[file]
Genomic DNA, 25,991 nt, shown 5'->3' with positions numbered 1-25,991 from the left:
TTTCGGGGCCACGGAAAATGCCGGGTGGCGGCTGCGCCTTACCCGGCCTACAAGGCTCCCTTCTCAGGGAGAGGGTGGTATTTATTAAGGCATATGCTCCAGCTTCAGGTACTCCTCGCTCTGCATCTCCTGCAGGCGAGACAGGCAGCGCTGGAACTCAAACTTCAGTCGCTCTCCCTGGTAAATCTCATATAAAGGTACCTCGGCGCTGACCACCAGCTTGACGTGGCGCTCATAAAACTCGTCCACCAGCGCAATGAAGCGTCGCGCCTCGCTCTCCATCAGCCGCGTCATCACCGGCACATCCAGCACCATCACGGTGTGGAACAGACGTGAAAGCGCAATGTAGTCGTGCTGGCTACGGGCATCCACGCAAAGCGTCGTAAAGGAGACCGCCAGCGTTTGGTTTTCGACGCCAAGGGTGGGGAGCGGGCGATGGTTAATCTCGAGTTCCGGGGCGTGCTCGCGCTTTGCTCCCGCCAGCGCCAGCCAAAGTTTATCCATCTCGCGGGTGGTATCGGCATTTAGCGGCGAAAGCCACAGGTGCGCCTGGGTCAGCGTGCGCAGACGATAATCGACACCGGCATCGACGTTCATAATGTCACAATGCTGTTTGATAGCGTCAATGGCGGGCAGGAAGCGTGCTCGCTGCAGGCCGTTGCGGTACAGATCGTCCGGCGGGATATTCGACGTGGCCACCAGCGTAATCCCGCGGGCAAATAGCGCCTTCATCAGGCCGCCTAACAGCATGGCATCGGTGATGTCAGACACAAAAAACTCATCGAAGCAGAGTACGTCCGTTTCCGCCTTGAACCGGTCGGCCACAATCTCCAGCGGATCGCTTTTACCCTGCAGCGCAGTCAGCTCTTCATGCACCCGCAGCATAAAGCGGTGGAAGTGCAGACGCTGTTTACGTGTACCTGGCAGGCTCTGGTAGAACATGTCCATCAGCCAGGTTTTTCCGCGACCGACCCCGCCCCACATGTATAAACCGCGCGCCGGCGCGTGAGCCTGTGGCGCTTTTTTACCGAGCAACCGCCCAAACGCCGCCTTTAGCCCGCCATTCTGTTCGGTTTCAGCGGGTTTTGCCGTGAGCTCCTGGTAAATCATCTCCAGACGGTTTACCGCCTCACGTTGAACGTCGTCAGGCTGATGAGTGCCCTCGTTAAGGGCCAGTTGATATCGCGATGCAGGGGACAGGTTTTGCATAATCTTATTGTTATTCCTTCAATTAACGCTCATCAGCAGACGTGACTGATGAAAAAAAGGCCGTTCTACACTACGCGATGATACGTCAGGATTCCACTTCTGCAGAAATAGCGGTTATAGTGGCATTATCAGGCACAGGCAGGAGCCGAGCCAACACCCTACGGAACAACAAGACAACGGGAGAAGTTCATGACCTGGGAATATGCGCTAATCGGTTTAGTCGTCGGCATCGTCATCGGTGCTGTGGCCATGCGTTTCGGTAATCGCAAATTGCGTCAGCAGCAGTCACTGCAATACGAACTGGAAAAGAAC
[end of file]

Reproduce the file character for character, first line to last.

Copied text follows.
Genomic DNA, 25,991 nt, shown 5'->3' with positions numbered 1-25,991 from the left:
TTTCGGGGCCACGGAAAATGCCGGGTGGCGGCTGCGCCTTACCCGGCCTACAAGGCTCCCTTCTCAGGGAGAGGGTGGTATTTATTAAGGCATATGCTCCAGCTTCAGGTACTCCTCGCTCTGCATCTCCTGCAGGCGAGACAGGCAGCGCTGGAACTCAAACTTCAGTCGCTCTCCCTGGTAAATCTCATATAAAGGTACCTCGGCGCTGACCACCAGCTTGACGTGGCGCTCATAAAACTCGTCCACCAGCGCAATGAAGCGTCGCGCCTCGCTCTCCATCAGCCGCGTCATCACCGGCACATCCAGCACCATCACGGTGTGGAACAGACGTGAAAGCGCAATGTAGTCGTGCTGGCTACGGGCATCCACGCAAAGCGTCGTAAAGGAGACCGCCAGCGTTTGGTTTTCGACGCCAAGGGTGGGGAGCGGGCGATGGTTAATCTCGAGTTCCGGGGCGTGCTCGCGCTTTGCTCCCGCCAGCGCCAGCCAAAGTTTATCCATCTCGCGGGTGGTATCGGCATTTAGCGGCGAAAGCCACAGGTGCGCCTGGGTCAGCGTGCGCAGACGATAATCGACACCGGCATCGACGTTCATAATGTCACAATGCTGTTTGATAGCGTCAATGGCGGGCAGGAAGCGTGCTCGCTGCAGGCCGTTGCGGTACAGATCGTCCGGCGGGATATTCGACGTGGCCACCAGCGTAATCCCGCGGGCAAATAGCGCCTTCATCAGGCCGCCTAACAGCATGGCATCGGTGATGTCAGACACAAAAAACTCATCGAAGCAGAGTACGTCCGTTTCCGCCTTGAACCGGTCGGCCACAATCTCCAGCGGATCGCTTTTACCCTGCAGCGCAGTCAGCTCTTCATGCACCCGCAGCATAAAGCGGTGGAAGTGCAGACGCTGTTTACGTGTACCTGGCAGGCTCTGGTAGAACATGTCCATCAGCCAGGTTTTTCCGCGACCGACCCCGCCCCACATGTATAAACCGCGCGCCGGCGCGTGAGCCTGTGGCGCTTTTTTACCGAGCAACCGCCCAAACGCCGCCTTTAGCCCGCCATTCTGTTCGGTTTCAGCGGGTTTTGCCGTGAGCTCCTGGTAAATCATCTCCAGACGGTTTACCGCCTCACGTTGAACGTCGTCAGGCTGATGAGTGCCCTCGTTAAGGGCCAGTTGATATCGCGATGCAGGGGACAGGTTTTGCATAATCTTATTGTTATTCCTTCAATTAACGCTCATCAGCAGACGTGACTGATGAAAAAAAGGCCGTTCTACACTACGCGATGATACGTCAGGATTCCACTTCTGCAGAAATAGCGGTTATAGTGGCATTATCAGGCACAGGCAGGAGCCGAGCCAACACCCTACGGAACAACAAGACAACGGGAGAAGTTCATGACCTGGGAATATGCGCTAATCGGTTTAGTCGTCGGCATCGTCATCGGTGCTGTGGCCATGCGTTTCGGTAATCGCAAATTGCGTCAGCAGCAGTCACTGCAATACGAACTGGAAAAGAAC